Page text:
Industrial transformation is well underway. Despite this fact, not enough industrial enterprises are addressing this area of production; innovation, future business models and investments are being neglected. Structural policy networks and support services must be provided in the regions close to the companies. Existing approaches and instruments of regional structural policy are too short-sighted. IG Metall is therefore calling for new approaches to regional structural policy that are adapted to the challenges of transformation. IG Metall and its works councils must establish themselves as a strong voice in the regions in order to secure locations and jobs. more … (in German)

WSI-Mitteilungen 4/2021, pp. 327-329

Florian Blank

Pension Policies: Heading for New Distributional Conflicts?


During the 19th legislative period, the grand coalition of the governing parties have realised many of their plans concerning pension policies. This includes the introduction of a basic pension (Grundrente) and a temporary stabilisation of the benefit level of the public pension insurance. However, these reforms have followed the established paradigm – general questions regarding the future design of the system of old age security have not been answered. The Corona crisis has highlighted the public pension insurance’s role in providing social and macroeconomic stability. Since measures to deal with the crisis and its consequences have put considerable pressure on public budgets, it is far from clear whether the public pension insurance’s virtues will dominate in future social policy debates or rather the costs of old age security. In consequence, conflicts about pension policy will possibly turn into open distributive conflicts. more … (in German)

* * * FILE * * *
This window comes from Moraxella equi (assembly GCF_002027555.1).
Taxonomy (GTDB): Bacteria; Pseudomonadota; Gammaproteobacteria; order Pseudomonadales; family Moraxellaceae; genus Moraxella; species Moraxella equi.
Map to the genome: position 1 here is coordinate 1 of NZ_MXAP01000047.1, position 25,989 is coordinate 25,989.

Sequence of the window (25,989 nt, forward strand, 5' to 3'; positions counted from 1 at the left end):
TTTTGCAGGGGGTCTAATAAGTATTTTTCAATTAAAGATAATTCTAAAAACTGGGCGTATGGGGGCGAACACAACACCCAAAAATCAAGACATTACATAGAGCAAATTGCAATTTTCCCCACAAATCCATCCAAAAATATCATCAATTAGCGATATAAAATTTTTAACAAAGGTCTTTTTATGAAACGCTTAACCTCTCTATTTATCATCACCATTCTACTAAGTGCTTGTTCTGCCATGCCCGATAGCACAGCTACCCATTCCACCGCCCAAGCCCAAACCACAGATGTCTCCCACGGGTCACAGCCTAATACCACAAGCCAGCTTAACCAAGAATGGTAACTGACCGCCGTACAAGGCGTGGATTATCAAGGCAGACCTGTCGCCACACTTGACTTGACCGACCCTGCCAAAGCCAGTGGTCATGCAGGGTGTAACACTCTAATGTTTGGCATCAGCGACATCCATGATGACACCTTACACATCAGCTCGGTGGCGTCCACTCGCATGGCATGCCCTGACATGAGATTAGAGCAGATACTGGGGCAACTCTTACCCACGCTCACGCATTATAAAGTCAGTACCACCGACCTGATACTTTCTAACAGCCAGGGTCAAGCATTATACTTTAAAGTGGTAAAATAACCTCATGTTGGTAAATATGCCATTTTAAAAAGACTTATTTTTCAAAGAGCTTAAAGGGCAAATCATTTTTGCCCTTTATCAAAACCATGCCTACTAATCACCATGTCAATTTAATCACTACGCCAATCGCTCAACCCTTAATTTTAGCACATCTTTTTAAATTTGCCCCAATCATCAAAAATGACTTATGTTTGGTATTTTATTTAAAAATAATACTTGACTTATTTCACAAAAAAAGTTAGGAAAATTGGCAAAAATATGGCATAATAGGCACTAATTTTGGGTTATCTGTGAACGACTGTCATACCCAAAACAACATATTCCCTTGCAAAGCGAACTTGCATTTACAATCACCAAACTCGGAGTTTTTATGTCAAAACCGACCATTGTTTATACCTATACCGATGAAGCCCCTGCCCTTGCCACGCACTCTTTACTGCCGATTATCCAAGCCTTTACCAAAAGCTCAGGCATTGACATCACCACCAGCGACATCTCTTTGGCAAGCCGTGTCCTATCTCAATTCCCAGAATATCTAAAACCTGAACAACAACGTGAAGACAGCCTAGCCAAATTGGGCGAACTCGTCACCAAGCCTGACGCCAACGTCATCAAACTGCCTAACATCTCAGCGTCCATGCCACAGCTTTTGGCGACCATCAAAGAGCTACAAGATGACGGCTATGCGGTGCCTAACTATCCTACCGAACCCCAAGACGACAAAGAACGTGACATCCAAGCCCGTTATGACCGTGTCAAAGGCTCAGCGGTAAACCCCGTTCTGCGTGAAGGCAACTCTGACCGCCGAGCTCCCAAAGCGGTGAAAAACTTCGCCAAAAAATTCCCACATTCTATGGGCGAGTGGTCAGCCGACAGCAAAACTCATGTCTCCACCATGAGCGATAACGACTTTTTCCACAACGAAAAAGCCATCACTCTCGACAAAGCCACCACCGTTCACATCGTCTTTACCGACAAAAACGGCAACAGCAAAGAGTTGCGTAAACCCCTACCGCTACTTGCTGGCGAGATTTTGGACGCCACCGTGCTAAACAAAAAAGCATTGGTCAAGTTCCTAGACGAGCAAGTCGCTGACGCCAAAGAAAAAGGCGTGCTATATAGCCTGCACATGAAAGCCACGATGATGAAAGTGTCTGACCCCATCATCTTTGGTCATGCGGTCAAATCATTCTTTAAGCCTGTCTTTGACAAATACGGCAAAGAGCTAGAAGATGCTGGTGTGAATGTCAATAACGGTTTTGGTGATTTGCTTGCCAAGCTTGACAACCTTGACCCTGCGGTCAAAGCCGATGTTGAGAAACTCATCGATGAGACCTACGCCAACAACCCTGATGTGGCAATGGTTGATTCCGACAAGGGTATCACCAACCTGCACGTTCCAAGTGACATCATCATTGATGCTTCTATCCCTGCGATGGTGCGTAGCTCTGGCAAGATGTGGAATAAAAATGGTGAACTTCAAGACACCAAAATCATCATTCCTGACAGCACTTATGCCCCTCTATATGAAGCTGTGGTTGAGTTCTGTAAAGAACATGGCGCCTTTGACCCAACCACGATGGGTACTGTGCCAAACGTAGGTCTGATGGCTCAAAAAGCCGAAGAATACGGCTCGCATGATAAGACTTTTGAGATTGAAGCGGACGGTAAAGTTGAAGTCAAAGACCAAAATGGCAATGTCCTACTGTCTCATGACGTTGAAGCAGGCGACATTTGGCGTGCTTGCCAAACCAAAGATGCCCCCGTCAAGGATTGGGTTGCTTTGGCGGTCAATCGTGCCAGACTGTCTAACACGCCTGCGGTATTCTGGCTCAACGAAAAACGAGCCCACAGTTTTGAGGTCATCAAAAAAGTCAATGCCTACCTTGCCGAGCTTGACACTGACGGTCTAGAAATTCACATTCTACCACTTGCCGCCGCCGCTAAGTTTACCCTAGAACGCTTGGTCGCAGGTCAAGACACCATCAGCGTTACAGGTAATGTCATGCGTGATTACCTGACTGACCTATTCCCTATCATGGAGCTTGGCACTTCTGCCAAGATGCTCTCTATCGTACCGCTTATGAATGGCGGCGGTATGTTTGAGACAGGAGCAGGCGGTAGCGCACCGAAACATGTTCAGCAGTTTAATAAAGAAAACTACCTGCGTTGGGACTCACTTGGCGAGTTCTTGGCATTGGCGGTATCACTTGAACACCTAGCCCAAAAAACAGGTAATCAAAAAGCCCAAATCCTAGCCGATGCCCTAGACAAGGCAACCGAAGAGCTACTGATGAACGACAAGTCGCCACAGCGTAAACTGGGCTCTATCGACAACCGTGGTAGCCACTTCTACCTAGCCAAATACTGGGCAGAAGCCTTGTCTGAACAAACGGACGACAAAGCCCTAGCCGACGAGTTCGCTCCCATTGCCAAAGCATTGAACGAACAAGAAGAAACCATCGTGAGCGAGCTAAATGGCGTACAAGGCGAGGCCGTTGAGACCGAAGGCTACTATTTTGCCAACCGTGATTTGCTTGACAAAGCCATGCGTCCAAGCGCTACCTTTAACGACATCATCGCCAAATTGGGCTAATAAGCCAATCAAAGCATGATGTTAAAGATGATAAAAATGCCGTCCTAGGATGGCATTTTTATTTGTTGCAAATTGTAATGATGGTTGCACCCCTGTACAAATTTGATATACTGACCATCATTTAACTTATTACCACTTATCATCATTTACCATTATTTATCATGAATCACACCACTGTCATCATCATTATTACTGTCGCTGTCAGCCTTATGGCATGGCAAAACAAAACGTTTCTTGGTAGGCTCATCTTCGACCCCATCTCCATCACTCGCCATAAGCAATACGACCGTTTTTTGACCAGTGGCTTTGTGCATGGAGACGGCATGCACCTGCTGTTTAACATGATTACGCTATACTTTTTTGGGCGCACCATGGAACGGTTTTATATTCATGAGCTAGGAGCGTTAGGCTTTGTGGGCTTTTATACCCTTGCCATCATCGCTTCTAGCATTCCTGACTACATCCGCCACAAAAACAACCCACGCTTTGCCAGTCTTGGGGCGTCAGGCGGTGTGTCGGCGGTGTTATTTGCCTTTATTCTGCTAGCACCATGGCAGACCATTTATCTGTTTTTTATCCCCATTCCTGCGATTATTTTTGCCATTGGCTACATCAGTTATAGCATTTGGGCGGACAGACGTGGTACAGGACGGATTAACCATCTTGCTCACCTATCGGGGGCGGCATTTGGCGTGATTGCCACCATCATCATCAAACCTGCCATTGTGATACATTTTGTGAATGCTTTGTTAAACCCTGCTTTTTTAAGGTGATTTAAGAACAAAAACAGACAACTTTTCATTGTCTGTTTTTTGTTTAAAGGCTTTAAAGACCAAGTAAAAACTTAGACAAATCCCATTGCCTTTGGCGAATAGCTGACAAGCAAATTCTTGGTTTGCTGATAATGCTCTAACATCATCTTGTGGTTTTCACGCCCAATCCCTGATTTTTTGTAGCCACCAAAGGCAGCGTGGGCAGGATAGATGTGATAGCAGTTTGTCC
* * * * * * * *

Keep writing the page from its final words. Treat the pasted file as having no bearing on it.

WSI-Mitteilungen 4/2021, pp. 330-332

Jutta Schmitz-Kießler

Moving at a Snail's Pace: The Pension Debate from a Woman's perspective


Women still run a considerable risk of being poor in old age. The main reason for falling into poverty is their position and gender-specific disadvantages in working life. These include: lower labour force participation, often lower work volume, work in low-wage segments or lower wages. The pension system cannot compensate for these labour biographical disadvantages, even if the pension policy measures of the recent legislature contain a number of improvements – also or especially for women. Rather, there is an urgent need for proposals that systematically close the gaps in old age security for women. more … (in German)